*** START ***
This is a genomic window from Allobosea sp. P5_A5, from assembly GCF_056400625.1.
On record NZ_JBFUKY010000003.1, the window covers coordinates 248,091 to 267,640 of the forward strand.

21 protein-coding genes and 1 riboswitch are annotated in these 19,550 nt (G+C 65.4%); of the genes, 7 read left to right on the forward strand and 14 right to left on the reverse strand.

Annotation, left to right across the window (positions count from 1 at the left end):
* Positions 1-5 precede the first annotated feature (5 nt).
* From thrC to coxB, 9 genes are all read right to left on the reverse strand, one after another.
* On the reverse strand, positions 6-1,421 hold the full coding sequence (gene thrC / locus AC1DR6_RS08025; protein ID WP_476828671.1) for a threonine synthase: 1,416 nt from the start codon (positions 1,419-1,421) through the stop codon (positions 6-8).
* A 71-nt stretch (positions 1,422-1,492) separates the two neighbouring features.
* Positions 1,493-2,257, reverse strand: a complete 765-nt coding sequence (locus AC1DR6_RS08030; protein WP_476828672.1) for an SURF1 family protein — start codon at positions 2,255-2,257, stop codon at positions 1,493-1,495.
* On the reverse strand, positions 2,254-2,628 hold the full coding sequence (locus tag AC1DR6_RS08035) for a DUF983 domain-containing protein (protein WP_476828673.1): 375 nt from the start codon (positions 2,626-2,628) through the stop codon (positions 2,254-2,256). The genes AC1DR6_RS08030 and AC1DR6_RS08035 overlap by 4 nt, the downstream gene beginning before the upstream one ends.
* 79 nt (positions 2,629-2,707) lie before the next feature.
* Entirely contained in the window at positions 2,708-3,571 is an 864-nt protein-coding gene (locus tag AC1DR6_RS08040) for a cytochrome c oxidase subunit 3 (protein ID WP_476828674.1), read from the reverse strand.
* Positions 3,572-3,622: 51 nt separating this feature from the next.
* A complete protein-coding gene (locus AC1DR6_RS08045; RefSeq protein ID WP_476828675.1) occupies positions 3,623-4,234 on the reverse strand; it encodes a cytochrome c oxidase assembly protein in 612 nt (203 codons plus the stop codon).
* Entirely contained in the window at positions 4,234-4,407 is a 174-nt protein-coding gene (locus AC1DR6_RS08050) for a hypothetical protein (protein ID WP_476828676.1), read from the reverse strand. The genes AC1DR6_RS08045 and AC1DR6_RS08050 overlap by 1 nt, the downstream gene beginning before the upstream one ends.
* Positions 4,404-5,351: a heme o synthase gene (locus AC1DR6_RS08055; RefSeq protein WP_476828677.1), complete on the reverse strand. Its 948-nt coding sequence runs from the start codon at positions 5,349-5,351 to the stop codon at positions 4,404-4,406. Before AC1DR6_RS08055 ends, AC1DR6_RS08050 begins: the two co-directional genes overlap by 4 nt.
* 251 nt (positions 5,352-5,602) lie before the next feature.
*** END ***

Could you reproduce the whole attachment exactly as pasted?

This is a genomic window from Allobosea sp. P5_A5, from assembly GCF_056400625.1.
On record NZ_JBFUKY010000003.1, the window covers coordinates 248,091 to 267,640 of the forward strand.

21 protein-coding genes and 1 riboswitch are annotated in these 19,550 nt (G+C 65.4%); of the genes, 7 read left to right on the forward strand and 14 right to left on the reverse strand.

Annotation, left to right across the window (positions count from 1 at the left end):
* Positions 1-5 precede the first annotated feature (5 nt).
* From thrC to coxB, 9 genes are all read right to left on the reverse strand, one after another.
* On the reverse strand, positions 6-1,421 hold the full coding sequence (gene thrC / locus AC1DR6_RS08025; protein ID WP_476828671.1) for a threonine synthase: 1,416 nt from the start codon (positions 1,419-1,421) through the stop codon (positions 6-8).
* A 71-nt stretch (positions 1,422-1,492) separates the two neighbouring features.
* Positions 1,493-2,257, reverse strand: a complete 765-nt coding sequence (locus AC1DR6_RS08030; protein WP_476828672.1) for an SURF1 family protein — start codon at positions 2,255-2,257, stop codon at positions 1,493-1,495.
* On the reverse strand, positions 2,254-2,628 hold the full coding sequence (locus tag AC1DR6_RS08035) for a DUF983 domain-containing protein (protein WP_476828673.1): 375 nt from the start codon (positions 2,626-2,628) through the stop codon (positions 2,254-2,256). The genes AC1DR6_RS08030 and AC1DR6_RS08035 overlap by 4 nt, the downstream gene beginning before the upstream one ends.
* 79 nt (positions 2,629-2,707) lie before the next feature.
* Entirely contained in the window at positions 2,708-3,571 is an 864-nt protein-coding gene (locus tag AC1DR6_RS08040) for a cytochrome c oxidase subunit 3 (protein ID WP_476828674.1), read from the reverse strand.
* Positions 3,572-3,622: 51 nt separating this feature from the next.
* A complete protein-coding gene (locus AC1DR6_RS08045; RefSeq protein ID WP_476828675.1) occupies positions 3,623-4,234 on the reverse strand; it encodes a cytochrome c oxidase assembly protein in 612 nt (203 codons plus the stop codon).
* Entirely contained in the window at positions 4,234-4,407 is a 174-nt protein-coding gene (locus AC1DR6_RS08050) for a hypothetical protein (protein ID WP_476828676.1), read from the reverse strand. The genes AC1DR6_RS08045 and AC1DR6_RS08050 overlap by 1 nt, the downstream gene beginning before the upstream one ends.
* Positions 4,404-5,351: a heme o synthase gene (locus AC1DR6_RS08055; RefSeq protein WP_476828677.1), complete on the reverse strand. Its 948-nt coding sequence runs from the start codon at positions 5,349-5,351 to the stop codon at positions 4,404-4,406. Before AC1DR6_RS08055 ends, AC1DR6_RS08050 begins: the two co-directional genes overlap by 4 nt.
* 251 nt (positions 5,352-5,602) lie before the next feature.